A good friend of mine, who works in a city centre hospital, suggested I visit Manchester during COVID-19 lockdown with my camera. She thought I’d love capturing shots of the city while it was so incredibly quiet – a “ghost town”, she called it.
So, on a sunny 21st May, in just the first tentative stage of lockdown easing, I took the day off from work and boarded a spookily deserted train mid-afternoon, armed with camera and tripod, to go ghost-hunting.
I tend to alight the train at Salford Central and walk up through to Deansgate and then to wherever beyond that I may be heading. This time I stopped off in Spinningfields, attracted by the shiny glass buildings, sleek modern architecture and smoothly paved pedestrianised areas.
The header photo (a composite of three shots) was taken here – I got chatting to this very chic and confident young woman who agreed to let me take shots of her as she walked though.
At the same time a couple of skateboarders were taking advantage of an empty space to practice. Darting in and out of the shadows, they made it all look very easy.
While most of us who are working are getting used to doing so from home, it was clear that in this part of the city, there were still some workers who needed to be in their offices.
Aiming to echo the semi-transparency of the glass triangle in Spinningfields Square, I took a few shots of suited workers as they passed through and combined them to record their journey a transient way.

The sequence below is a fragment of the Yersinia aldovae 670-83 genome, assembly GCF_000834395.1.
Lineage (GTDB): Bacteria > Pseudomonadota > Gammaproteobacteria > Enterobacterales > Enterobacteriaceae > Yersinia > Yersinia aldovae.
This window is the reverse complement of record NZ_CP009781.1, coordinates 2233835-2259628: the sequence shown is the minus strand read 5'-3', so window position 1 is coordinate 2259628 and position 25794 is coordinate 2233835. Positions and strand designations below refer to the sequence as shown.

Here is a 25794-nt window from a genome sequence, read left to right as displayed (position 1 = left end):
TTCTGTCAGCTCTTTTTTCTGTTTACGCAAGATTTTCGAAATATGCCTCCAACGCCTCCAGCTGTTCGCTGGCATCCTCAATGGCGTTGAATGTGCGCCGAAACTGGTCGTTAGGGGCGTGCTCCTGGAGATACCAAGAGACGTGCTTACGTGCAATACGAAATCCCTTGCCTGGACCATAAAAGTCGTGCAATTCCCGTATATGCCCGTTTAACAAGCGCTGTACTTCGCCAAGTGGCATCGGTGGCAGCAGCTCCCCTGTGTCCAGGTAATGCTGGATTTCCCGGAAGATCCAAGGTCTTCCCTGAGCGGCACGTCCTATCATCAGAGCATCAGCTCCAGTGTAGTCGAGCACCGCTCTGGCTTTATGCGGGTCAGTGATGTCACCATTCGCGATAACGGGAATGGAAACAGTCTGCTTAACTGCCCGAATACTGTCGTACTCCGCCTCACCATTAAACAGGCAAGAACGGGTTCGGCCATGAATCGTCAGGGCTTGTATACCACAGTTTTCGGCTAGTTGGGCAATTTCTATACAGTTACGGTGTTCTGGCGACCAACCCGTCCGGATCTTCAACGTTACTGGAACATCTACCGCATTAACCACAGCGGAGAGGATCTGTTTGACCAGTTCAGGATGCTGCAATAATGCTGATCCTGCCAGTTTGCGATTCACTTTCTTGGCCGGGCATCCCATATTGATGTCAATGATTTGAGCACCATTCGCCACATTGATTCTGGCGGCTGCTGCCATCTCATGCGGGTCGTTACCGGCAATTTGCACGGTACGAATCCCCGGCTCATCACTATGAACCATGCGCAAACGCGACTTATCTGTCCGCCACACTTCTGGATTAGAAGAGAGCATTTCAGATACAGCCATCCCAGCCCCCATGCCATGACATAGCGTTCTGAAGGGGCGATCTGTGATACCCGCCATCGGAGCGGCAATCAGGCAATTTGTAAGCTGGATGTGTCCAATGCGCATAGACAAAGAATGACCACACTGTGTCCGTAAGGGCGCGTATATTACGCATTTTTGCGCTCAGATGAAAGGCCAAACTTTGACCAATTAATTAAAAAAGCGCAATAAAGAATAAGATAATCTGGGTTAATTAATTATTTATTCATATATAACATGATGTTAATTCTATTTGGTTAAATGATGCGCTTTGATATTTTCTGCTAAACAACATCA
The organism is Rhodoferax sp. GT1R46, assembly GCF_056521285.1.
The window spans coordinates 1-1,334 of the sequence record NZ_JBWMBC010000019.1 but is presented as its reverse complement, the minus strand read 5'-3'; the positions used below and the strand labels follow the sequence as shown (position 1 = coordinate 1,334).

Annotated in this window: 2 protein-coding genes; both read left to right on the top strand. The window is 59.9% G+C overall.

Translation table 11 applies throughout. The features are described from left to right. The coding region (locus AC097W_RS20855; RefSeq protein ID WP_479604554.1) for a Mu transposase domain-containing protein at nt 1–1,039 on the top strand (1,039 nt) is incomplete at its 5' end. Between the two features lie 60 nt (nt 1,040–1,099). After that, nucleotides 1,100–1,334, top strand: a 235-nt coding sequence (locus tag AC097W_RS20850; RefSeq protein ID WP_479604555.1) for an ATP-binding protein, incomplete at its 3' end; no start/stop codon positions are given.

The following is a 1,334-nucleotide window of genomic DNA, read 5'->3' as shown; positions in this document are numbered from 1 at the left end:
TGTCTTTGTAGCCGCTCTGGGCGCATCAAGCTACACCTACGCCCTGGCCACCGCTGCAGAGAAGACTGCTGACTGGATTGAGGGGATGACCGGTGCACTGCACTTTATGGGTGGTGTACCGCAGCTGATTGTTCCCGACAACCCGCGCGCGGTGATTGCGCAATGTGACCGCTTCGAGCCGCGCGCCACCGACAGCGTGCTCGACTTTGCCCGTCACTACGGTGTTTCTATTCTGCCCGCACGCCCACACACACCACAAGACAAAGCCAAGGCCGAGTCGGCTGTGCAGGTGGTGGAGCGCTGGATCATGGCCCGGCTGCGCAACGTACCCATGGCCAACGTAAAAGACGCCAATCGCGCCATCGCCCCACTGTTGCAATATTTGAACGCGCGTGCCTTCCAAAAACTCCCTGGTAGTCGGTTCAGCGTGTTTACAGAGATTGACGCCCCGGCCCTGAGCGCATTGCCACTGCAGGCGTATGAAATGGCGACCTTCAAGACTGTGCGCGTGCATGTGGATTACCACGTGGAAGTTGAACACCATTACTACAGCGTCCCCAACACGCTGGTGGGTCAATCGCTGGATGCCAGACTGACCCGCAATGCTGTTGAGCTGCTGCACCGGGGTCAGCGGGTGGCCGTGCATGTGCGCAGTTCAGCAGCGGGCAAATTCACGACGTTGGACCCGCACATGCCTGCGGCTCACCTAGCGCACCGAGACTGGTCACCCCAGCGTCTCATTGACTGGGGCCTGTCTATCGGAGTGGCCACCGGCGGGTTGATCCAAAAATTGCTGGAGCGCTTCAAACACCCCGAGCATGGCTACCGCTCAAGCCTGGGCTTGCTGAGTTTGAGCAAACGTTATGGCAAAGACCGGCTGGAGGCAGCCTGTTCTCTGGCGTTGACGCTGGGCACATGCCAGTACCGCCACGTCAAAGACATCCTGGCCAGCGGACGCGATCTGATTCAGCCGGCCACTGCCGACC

One place I was keen to spend some time was St Peter’s Square. Again, much quieter than usual, it was if the hushed, unspoken and universally understood “no talking” atmosphere of the Central Library had seeped out and infused into the square too.
While it was calm, people weren’t in a mood to linger and appeared to be travelling with a definite purpose. Slowing down my shutter speed, I took shots to mirror the slightly surreal mood and create images of people travelling at a determined pace through the city.
Moving on, I decided to walk in the direction of Market Street, normally one of the busiest shopping streets in the city. Being a mostly pedestrianised area, the fastest vehicles on the road were cycles that day. Using the panning technique (I admit I find this particularly difficult), I attempted to capture these speedsters in freeze-frame.
My last stop before heading back to Victoria Station to catch my train home was Exchange Square and its aesthetically pleasing curved seating that follows the gentle contours of the ground. With an air of quiet contemplation, just a handful of people were enjoying the late afternoon sun, slowly wafting though, idly checking phones or catching up with friends.
On a midweek day during Lockdown, Manchester had in fact the feel of a lazy Sunday afternoon. Some of my friends from the south say they always feel as though they’re on holiday in another European city when they’re here. It’s partly due to the trams reminding them of somewhere like Amsterdam or Prague, but I know what they mean and I had that same feeling on this visit.
Exuding an almost ethereal quality, enhanced by the fresh, clean air of lockdown, the city and its people have taken on a floating, dream-like elegance. I liked it – it was very pleasant to be there. But, I also love the brash, bustling busyness that usually characterises the city centre. Recent and long-past events continue to remind us how Manchester is a city of multiple and changing faces, its adaptability no doubt key to its enduring success and importance in our world.